Great Britain

Great Britain is the team with the biggest number of Chelsea players.

English players Fran Kirby, Carly Telford, Niamh Charles, and Millie Bright will be joined by the Welsh captain Sophie Ingle wearing the British crest. 

Neither Telford or Charles were included in the original roster, the additions being made as goalkeeper Karen Bardsley stepped down from the games giving Telford her spot, and just like Musovic, Charles was included in the roster after the rule changes.

Kirby, Bright and Ingle were three names that were expected to be present in the squad, all of them being key players for Chelsea. 

The key player Fran Kirby
Fran Kirby could be an England star at the Olympics, the Chelsea striker is one to look out for. Credit | Getty Images

Great Britain tends to have a good rotation system between their goalkeepers, meaning Telford should have some starts in the tournament along with Manchester City’s Ellie Roebuck. Kirby, Bright and Ingle should all start most games and while Charles might not be a regular starter, she will surely come as an essential sub.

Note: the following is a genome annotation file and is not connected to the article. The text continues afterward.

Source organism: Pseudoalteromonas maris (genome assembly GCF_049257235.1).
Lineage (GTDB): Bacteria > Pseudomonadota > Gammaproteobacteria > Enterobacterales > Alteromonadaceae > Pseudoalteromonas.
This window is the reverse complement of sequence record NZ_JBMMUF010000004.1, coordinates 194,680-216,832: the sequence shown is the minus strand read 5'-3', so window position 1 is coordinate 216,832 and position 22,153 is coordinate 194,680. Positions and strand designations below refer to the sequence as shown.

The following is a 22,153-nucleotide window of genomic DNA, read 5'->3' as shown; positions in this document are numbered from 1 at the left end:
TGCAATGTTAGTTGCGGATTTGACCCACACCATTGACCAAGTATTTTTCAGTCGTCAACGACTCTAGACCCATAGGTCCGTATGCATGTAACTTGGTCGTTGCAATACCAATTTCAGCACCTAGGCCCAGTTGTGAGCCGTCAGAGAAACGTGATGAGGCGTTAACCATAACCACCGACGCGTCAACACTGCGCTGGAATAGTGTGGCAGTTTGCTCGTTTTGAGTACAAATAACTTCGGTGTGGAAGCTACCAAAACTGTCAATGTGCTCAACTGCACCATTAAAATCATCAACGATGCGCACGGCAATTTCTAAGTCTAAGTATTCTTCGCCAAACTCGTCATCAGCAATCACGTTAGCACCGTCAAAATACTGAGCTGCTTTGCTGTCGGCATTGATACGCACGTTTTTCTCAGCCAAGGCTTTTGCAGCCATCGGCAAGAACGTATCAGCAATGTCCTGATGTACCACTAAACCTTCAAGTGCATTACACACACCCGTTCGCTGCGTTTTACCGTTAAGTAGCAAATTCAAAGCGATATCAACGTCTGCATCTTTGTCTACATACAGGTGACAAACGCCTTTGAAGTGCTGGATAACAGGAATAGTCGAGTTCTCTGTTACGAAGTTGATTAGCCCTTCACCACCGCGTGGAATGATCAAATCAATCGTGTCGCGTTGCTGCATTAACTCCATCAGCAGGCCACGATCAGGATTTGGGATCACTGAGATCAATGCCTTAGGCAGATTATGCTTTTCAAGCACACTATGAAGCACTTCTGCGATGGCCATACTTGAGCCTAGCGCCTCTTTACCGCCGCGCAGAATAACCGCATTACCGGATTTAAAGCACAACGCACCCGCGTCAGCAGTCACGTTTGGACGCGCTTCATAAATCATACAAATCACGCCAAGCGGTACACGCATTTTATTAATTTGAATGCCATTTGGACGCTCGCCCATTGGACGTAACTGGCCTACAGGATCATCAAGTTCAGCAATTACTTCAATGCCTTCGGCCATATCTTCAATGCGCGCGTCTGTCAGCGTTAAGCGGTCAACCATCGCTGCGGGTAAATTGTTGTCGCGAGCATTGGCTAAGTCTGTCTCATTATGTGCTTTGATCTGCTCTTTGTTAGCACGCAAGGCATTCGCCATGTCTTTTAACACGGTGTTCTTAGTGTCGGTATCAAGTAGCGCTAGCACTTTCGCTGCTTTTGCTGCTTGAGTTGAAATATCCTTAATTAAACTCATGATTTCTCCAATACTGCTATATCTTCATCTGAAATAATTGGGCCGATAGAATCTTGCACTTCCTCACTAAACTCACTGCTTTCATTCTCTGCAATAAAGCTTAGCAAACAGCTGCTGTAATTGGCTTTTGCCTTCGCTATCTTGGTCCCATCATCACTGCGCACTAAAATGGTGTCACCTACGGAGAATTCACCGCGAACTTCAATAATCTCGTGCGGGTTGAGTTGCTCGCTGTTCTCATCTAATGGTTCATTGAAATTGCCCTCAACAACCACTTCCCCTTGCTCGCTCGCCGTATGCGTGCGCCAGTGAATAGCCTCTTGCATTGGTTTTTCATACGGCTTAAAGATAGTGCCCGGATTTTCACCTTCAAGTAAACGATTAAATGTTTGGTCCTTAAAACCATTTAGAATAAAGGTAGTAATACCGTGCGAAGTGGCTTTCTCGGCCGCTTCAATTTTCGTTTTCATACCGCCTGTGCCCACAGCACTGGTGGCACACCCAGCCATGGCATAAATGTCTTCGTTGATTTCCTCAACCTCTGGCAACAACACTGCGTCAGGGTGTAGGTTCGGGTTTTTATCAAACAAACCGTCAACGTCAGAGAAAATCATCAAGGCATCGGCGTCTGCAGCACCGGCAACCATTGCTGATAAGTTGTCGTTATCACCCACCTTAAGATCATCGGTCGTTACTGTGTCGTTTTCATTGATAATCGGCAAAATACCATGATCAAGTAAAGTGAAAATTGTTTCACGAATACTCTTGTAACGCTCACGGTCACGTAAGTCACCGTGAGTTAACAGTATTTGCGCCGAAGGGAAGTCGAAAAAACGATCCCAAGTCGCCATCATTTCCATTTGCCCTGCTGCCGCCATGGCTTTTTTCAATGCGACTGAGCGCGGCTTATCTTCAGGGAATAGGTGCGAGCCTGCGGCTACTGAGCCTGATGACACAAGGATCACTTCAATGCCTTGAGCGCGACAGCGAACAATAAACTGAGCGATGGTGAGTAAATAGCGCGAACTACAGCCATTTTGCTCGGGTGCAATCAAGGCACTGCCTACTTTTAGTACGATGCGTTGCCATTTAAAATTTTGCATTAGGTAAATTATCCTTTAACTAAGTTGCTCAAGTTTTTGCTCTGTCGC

Great Britain shares a group with Japan, Chile, and Canada, the first game being against Chile on the 21st at 4:30 pm local time. 

Canada

Jessie Fleming will be the only Chelsea star representing Canada. 

The 23 year old committed to UCLA in 2014, having her debut for the Bruins in 2016. During her time in Los Angeles, she earned first team All-Pac-12 and was a finalist for the Hermann Trophy. Right after graduating, Fleming joined Chelsea Women on a third year deal.